If you guys have listened to any of our episodes and/or you’ve read my last blog, you know that the Ocean's movies are like our zeitgeist. These films are like the underlying basis for our vernacular and how we communicate with one another on and off the show. So, to watch this movie lack all of the things that made those movies great without offering anything new or improving on the old...”it just, hurts."
Perhaps, they didn't want to rely too much, or at all--as is apparent in this film--to the things that made the other films great. Perhaps, they wished to pave their own way into our hearts in the same way that Danny, Rusty and Linus did before them. Unfortunately, the lack of a villain, conflict—or any opposition for that matter— and the shortage of smart, organic, and entertaining dialogue, allowed this film to drown in an ocean of boredom and indifferent nonchalance.
Of all the criminal activity at work, the most offensive is how poor this movie is written. We all know that good storytelling requires some type of conflict. In Clooney's Ocean’s movies, there was never a moment where things seemed easy. There was always some sort of threat looming. Whether that was from the film’s villains, that is, Tony Benedict, Toulour, and Willy Bank played by Andy Garcia, Vincent Cassel, and Al Pacino respectively. Or, from the team themselves. There was always room for error, whether from one certain individual or even as a group. There was never any certainty that any part of the heist would go as planned. The crux of the action came from our heroes battling back when their backs were against the wall. That’s what made these films entertaining; the fact that our heroes could lose.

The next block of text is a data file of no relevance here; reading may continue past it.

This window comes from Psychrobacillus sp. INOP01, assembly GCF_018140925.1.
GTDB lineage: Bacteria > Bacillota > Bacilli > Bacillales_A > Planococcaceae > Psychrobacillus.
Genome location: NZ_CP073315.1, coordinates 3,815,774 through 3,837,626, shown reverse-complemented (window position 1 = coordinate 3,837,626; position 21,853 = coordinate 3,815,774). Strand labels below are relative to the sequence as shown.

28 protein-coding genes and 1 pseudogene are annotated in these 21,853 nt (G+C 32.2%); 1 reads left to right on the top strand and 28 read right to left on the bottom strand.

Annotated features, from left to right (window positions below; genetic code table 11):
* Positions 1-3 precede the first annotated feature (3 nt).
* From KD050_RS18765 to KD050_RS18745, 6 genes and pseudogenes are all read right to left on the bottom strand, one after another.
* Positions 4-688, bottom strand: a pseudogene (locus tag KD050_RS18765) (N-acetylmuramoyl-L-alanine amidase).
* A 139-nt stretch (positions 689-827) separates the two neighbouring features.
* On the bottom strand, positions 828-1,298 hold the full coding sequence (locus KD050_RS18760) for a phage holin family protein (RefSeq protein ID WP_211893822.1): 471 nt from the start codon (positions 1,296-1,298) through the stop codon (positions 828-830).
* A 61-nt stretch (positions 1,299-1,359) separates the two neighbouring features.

The film itself, through its dialogue and playful banter between its characters made this point for us, because: "you lose focus in this game for one second, and someone gets hurt." But, in no point in Ocean's 8 did this statement seem true. At no point in this movie did these women appear hyper focused on their task nor did the possibility of someone getting hurt--whether physically, mentally or emotionally--ever become present. They all are just way too calm, collected and anticlimactically unfazed with the gravity of their heist.